The child, now four, was born in 2010 to an HIV-infected mother who was untreated during pregnancy. The baby was given a potent dose of anti-retroviral medication 30 hours after birth, and tested positive for HIV.
She went off her medication to suppress the human immunodeficiency virus when she was 18 months old, but somehow remained disease-free, showing no detectable level of the virus for more than two years.
Her case raised hopes that doctors may have found a way to cure young children who are born HIV-positive, simply by treating them with drugs early.
"Certainly, this is a disappointing turn of events for this young child, the medical staff involved in the child's care, and the HIV/AIDS research community," said Anthony Fauci, director of the National Institute on Allergy and Infectious Diseases.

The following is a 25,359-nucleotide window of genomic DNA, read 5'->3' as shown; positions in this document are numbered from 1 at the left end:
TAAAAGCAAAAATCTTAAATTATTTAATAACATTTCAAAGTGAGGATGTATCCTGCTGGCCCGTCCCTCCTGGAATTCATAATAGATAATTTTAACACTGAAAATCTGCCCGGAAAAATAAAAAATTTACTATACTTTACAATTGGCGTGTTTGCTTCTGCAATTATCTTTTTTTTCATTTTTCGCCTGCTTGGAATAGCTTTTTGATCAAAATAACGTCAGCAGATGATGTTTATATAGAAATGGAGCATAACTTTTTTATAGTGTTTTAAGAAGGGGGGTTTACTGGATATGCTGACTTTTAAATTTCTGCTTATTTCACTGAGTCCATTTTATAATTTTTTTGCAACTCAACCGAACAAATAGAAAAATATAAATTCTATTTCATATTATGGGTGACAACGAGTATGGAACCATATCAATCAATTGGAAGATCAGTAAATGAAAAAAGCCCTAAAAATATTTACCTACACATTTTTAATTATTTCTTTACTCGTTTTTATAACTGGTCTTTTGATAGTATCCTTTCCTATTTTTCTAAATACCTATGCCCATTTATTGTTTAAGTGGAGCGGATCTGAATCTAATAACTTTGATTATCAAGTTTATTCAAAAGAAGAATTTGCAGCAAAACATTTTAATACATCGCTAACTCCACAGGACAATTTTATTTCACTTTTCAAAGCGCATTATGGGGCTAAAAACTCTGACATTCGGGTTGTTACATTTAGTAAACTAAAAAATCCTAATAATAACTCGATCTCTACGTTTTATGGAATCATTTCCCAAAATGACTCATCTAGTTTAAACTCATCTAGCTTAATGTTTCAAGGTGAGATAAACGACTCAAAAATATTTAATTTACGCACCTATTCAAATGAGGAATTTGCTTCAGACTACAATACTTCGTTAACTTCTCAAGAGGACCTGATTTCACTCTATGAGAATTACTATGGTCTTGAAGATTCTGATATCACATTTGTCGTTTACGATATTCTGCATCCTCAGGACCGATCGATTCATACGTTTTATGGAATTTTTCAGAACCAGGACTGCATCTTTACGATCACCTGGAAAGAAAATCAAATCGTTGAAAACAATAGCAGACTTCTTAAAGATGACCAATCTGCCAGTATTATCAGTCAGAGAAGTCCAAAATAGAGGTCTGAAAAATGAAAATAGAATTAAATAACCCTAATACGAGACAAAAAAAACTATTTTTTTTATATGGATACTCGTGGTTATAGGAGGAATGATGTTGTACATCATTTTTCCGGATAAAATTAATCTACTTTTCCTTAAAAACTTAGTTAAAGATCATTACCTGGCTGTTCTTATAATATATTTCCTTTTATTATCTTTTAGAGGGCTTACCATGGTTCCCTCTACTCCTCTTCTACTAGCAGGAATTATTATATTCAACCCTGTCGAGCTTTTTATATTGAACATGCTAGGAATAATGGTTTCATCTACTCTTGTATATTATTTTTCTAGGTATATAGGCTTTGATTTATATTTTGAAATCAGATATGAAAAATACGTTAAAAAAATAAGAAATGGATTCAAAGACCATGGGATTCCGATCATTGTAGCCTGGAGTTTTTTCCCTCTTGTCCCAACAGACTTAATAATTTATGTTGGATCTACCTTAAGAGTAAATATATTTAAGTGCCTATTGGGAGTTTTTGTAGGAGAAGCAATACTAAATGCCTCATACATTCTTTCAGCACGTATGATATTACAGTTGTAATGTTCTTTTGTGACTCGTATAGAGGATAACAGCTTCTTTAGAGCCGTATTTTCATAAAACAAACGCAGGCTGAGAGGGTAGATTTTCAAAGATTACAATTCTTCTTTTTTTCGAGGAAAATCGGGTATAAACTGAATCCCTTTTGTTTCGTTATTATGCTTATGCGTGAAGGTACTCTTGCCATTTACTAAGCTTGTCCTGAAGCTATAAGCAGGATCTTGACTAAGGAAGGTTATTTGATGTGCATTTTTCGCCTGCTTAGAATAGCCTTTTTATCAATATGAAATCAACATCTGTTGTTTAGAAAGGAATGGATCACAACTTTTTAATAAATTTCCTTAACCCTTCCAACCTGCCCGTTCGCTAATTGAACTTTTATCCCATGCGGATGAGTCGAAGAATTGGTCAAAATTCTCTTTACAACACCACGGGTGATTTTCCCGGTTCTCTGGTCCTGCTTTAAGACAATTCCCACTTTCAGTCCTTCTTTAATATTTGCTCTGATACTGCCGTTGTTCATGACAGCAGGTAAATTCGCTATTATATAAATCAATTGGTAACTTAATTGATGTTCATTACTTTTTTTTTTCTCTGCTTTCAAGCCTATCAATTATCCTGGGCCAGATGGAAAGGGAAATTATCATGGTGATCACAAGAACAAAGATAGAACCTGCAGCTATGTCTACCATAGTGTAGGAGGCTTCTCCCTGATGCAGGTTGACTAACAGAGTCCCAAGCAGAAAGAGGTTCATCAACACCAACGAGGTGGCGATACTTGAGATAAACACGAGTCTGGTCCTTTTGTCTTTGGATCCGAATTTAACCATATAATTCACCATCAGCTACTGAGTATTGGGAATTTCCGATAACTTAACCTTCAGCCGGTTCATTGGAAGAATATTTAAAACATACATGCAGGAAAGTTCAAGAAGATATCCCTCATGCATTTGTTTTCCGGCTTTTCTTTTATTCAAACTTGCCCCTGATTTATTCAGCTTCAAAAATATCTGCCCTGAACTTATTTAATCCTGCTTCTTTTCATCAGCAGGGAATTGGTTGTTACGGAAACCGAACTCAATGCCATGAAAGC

The girl was tested during a routine clinical care visit earlier this month, and was found to have detectable HIV levels in her blood, as well as a decreased T-cell count and the presence of HIV antibodies.
All those factors signaled that HIV was actively replicating again in her body.
She is now being treated once again with anti-retroviral medication and is doing well, Fauci said.
"The case of the Mississippi child indicates that early anti-retroviral treatment in this HIV-infected infant did not completely eliminate the reservoir of HIV-infected cells that was established upon infection but may have considerably limited its development and averted the need for anti-retroviral medication over a considerable period," said Fauci.
Researchers must now turn their attention to understanding why and how the child went into remission, with the hope of extending that time period even further in future cases.